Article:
The High Court while quashing the FIR against the applicant held that, “A group administrator has limited power of removing a member of the group or adding other members of the group. Once the group is created, the functioning of the administrator and that of the members is at par with each other, except the power of adding or deleting members to the group”.

The High Court observed that, “The administrator of a WhatsApp group does not have power to regulate, moderate or censor the content before it is posted on the group.”

“If a member of the WhatsApp group posts any content, which is actionable under law, such person can he held liable under the relevant provisions of law”, the High Court stated. “When a person creates a WhatsApp group, he cannot be expected to presume or to have advance knowledge of the criminal acts of the member of the group”, High Court said. Unless it is shown that there was a common intention or pre-arranged plan by such member along with the administrator, a group administrator cannot he held liable for the acts of a member of the group.

Delhi High Court Ruling on WhatsApp Group Admin liability:

“To make an administrator of an online platform liable for defamation would be like making the manufacturer of the newsprint on which defamatory statements are published liable for defamation”.

Delhi High Court in Ashish Bhalla v/s Suresh Chaudhary and Others3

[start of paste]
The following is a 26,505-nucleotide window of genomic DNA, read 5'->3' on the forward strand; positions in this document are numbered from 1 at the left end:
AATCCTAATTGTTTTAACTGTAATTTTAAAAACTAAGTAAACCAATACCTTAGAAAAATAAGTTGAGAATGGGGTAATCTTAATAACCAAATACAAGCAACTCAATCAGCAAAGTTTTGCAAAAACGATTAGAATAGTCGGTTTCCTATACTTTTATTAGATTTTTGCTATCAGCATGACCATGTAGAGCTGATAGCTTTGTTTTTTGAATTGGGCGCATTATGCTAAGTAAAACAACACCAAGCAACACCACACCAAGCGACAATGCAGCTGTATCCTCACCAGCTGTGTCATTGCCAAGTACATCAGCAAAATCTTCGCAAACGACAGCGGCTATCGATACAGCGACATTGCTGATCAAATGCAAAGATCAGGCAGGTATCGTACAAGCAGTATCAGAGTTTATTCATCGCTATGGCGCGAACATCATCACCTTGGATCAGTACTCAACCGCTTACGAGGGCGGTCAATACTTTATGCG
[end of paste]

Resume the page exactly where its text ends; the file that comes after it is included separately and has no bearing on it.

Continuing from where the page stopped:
The issue of a group administrator’s accountability, has earlier been discussed by the Delhi High Court in the case of Ashish Bhalla v/s Suresh Chaudhary and Others3. In this case, the allegation was that some buyers of a housing project had published messages against the plaintiff on Telegram and Google Chat groups which were defamatory and maligned his image. The alleged defamatory posts attributed to defendant #1, published on the Telegram and Google Chat applications, were not found to be defamatory by the court at all thus the plaint was rejected. Defendant #3 was included in the plaint as he was the administrator of the Telegram and Google Chat groups where the alleged statements were published.

The Bench while rejecting the plaint against defendant #3 observed that, “To make an administrator of an online platform liable for defamation would be like making the manufacturer of the newsprint on which defamatory statements are published liable for defamation”. The Court held that the administrator could not be held liable for defamatory statements made on the group. It is not that without the approval of the administrator, the members cannot make posts on the group.

It is to be noted that the case in this judgement was rejected on a technical ground of non-disclosure of cause of action against two of the defendants. While rejecting the plaint on technical ground, the court had passed these observations on the liability of an administrator in such a scenario.